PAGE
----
Young alumna balanced motherhood and class to graduate on time
It was summer 2015, and the upcoming fall semester of college was heavy on Emma Woods’ mind. She would be a senior, and she wanted to both excel in class and find a job after graduation. She had no idea that a regular visit to the doctor’s office one day would turn her life upside down.
The doctor had unexpected news: Woods was pregnant. Not only that, but her due date was in September, only a couple of weeks after the fall semester was supposed to begin.
“I was like, ‘It’s going to be my senior year!’ And all of a sudden it was like, ‘BAM,’” Woods recounted.
Woods gave birth to a healthy baby girl, Addison, on Sept. 18, 2015. By then, Woods, who was studying in the School of Earth, Society and Environment for a degree in Earth, society, and environmental sustainability, had concluded that she probably wouldn’t be able to graduate on time, given both her new priority and the fact that she would miss at least half a semester from the birth.
However, shortly after Addison was born, Woods’ advisor told her that there was a way to finish on time. Her major was offered entirely online. By October, Woods was once again enrolled at Illinois. Through a variety of eight-week online offerings, she took courses, finished projects, and completed exams, all while raising Addison through the first few months of life.
After two semesters, Woods graduated in May 2016, just as she had always planned. Addison—named after the street address at Chicago Cubs’ Wrigley Field, 1060 W. Addison St.—was in attendance along with her family and friends.
“It was a moment I probably will never forget,” Woods said. “It was so special and it really made me extra proud. It’s one thing to be proud on graduation, but I think it just kind of brought it all together. I made it work.”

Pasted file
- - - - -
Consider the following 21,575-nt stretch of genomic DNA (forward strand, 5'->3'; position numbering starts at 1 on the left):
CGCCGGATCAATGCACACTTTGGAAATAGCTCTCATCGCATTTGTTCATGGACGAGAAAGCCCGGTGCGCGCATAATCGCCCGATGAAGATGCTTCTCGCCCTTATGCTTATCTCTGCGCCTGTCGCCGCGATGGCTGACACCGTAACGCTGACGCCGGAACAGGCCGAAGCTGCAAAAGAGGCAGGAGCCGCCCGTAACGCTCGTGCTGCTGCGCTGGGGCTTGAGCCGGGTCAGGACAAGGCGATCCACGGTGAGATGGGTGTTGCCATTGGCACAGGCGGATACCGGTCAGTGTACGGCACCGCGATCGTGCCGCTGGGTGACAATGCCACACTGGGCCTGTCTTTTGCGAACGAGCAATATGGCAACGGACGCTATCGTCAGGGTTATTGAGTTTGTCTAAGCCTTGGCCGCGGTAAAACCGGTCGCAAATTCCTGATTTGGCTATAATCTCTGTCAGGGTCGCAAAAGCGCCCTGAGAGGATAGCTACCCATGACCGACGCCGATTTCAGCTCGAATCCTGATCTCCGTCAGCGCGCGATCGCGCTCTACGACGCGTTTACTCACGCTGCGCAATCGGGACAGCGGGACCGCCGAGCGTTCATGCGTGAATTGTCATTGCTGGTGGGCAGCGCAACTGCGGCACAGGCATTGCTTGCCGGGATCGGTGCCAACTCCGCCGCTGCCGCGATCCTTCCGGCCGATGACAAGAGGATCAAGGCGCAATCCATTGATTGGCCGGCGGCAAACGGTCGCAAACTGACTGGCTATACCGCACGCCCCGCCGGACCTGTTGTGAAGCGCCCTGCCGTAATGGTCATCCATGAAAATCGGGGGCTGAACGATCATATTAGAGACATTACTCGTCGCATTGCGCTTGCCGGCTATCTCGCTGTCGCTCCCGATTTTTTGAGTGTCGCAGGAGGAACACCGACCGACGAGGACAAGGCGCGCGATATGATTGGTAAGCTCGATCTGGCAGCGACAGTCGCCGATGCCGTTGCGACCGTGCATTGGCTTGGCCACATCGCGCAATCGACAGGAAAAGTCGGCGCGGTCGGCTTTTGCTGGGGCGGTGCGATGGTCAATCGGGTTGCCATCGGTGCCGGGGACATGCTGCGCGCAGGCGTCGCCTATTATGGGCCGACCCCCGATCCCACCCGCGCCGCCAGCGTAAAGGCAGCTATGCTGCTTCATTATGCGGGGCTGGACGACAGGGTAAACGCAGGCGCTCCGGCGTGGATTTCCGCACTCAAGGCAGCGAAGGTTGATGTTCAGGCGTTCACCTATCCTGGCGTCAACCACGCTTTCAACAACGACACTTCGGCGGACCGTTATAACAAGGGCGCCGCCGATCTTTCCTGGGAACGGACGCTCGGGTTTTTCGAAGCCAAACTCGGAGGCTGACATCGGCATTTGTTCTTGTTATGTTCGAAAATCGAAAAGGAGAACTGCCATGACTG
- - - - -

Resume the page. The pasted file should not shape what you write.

Woods is about to start a new position as an environmental specialist at a company that produces meats for large companies such as Subway. Woods will be in charge of environmental initiatives and oversee the company’s commitment to being landfill free.
“My daughter is such a driver in how successful I want to be,” Woods said. “Luckily, she’s super, super healthy now and the love of my life, but it was pretty crazy at first.”
Without the eight-week, online courses offered by Illinois, Woods said she would have had to transfer to a school closer to her home, potentially delaying her graduation by another year.
“My advisor was really helpful in making sure I got in the courses. He was very on top of everything given the situation,” she said. “I owe a lot of the credit to him because he was very much supportive and very much willing to get me in courses. Without that, it would’ve taken me a little longer to graduate.”
Woods said to this day, she is extremely grateful that Illinois offered the online courses because it allowed her to finish school while maintaining her role as full-time mom who was able to stay home to take care of her daughter.
“I’m a firm believer now that everything happens for a reason and timing is important in things,” Woods said. “It always freaks me out timing-wise how everything worked out, but I am very thankful.”